Last photo of Gareth Williams alive, taken by CCTV in August, 2010. Image Source: AFP/Getty via The Mirror.
This is the kind of story that feeds the public's hunger for conspiracy theories. Millennial paranoia is so intense that people will believe anything, as long as it comes with bits of data and a cryptic hint or two to let them rationalize the unexplained. Paranoia calms people down. It is therapeutic. It makes weird incidents make sense. Mass-media-driven conspiracy theories are, in the short term, an easy and simple way to avoid revolutions."Gareth Williams could not have locked the bag from the inside, meaning a 'third party' must have done it, according to a lawyer representing his family. Relatives believe his death in 2010 may have been linked to his work at MI6, where he had recently qualified for 'operational deployment', and that fingerprints, DNA and other evidence was wiped from the scene in a deliberate cover up.
Police have always said they were keeping an open mind on whether the 31-year-old codebreaker was murdered or died as a result of an accident, possibly during a bizarre sex game.
But at an interim hearing ahead of the full inquest into his death, Westminster Coroner’s Court in London was told that a delay by MI6 in notifying police of his disappearance meant a post-mortem examination had been 'ineffective' and the cause of his death remained unclear.
A series of blunders, including a mix-up over DNA found at the scene, had also hampered the inquiry, Dr Fiona Wilcox, the coroner, was told."
It is much harder to face the unexplained without paranoia and without easy explanations. The sad, unsettling death of this young man offers a glimpse of a larger, dark world around daily reality. That dark world is not MI6 and the UK government and establishment, although obviously they are not squeaky clean. Rather, that dark world is the vacuum behind them, which makes these scenes possible. There is something wrong with Britain. Indeed, this story exposes the rotten underbelly of perfidious Albion. Speaking as someone with an abiding love of Britain, it hurts to say that.
It is not just Britain. It is as though Gibbon's 1776 'decline and fall' thesis has been internalized, in Great Britain, Europe, and America, from the national level right down to each individual. Mass demoralization may spread to Asia as well if the recession finds its way there in the next year or two. However, as one of the characters in Whit Stillman's film, Metropolitan, says: "You're going to have to accept the possibility that we aren't doomed"; he also implies that one can fail without being doomed. Failure, cloaked in cynical fatalism, is not an option. Anti-fatalism means we have to stop believing bullshit and pull ourselves together. In other words, the Millennial mystery is not the dead boy in Pimilico. It is us: we have become a mystery to ourselves.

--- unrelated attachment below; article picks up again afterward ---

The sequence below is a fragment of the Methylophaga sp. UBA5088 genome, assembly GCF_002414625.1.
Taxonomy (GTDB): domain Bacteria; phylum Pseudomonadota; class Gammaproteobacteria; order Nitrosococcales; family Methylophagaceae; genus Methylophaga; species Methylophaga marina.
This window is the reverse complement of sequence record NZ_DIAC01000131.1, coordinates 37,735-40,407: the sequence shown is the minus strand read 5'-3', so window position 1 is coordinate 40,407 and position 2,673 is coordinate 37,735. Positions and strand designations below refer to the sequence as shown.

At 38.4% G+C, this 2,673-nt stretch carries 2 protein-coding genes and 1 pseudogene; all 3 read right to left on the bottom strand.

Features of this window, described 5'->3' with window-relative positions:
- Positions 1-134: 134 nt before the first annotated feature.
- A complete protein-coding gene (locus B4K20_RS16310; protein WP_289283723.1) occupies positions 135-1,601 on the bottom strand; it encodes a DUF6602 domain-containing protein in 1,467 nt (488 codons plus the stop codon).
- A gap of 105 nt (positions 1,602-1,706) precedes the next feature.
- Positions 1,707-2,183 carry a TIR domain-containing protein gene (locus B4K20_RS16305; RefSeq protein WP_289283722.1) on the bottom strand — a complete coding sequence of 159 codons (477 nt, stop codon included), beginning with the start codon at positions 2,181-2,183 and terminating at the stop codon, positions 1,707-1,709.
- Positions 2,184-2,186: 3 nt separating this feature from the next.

It is simpler to believe in a crumbling society - greedy, violent, corrupt, politicized, credulous, war-mongering, symbol-driven and mad - than it is to do something about it. There are serious problems: a PBS Frontline documentary, Murdoch’s Scandal, which aired 27 March 2012, exposed decades of media and social corruption in Britain's upper strata. The PBS investigation could be criticized for some political bias and the Murdoch hacking scandal is not without its own dead bodies. But at the end of the day, politics do not explain our problems. Corpses in Mayfair flats have no politics.
The question is what to do. The phrase, 'corpses in Mayfair flats,' comes from C. S. Lewis's That Hideous Strength, A Modern Fairy-Tale for Grown-Ups, published in 1945 (read it here). The book is part of Lewis's dystopian sci-fi Space Trilogy. Gareth Williams's death, explained by MI6's 'dark arts,' made me think of a passage about tabloid stories in That Hideous Strength.
Every fairytale has to have a fairy at its heart, and Lewis's was a terrifying Miss Hardcastle, aka Major Hardcastle, aka 'The Fairy' to her underlings. 'The Fairy' is the head of the police branch of a futuristic semi-governmental, semi-private agency devoted to social and scientific experimentation, called the National Institute of Coordinated Experiments (N.I.C.E.). The hero is Mark Studdock, a young professor striving, to his regret, to get into the 'inner circle.' When he is sucked into work at N.I.C.E., he is told he will have to write newspaper articles, at which, barring the high-end papers, his intellectual pretensions balk. But the Fairy tells him that the tabloids, not the respectable press, tell real truths about the world. And part of that truth involves corpses found in Mayfair flats: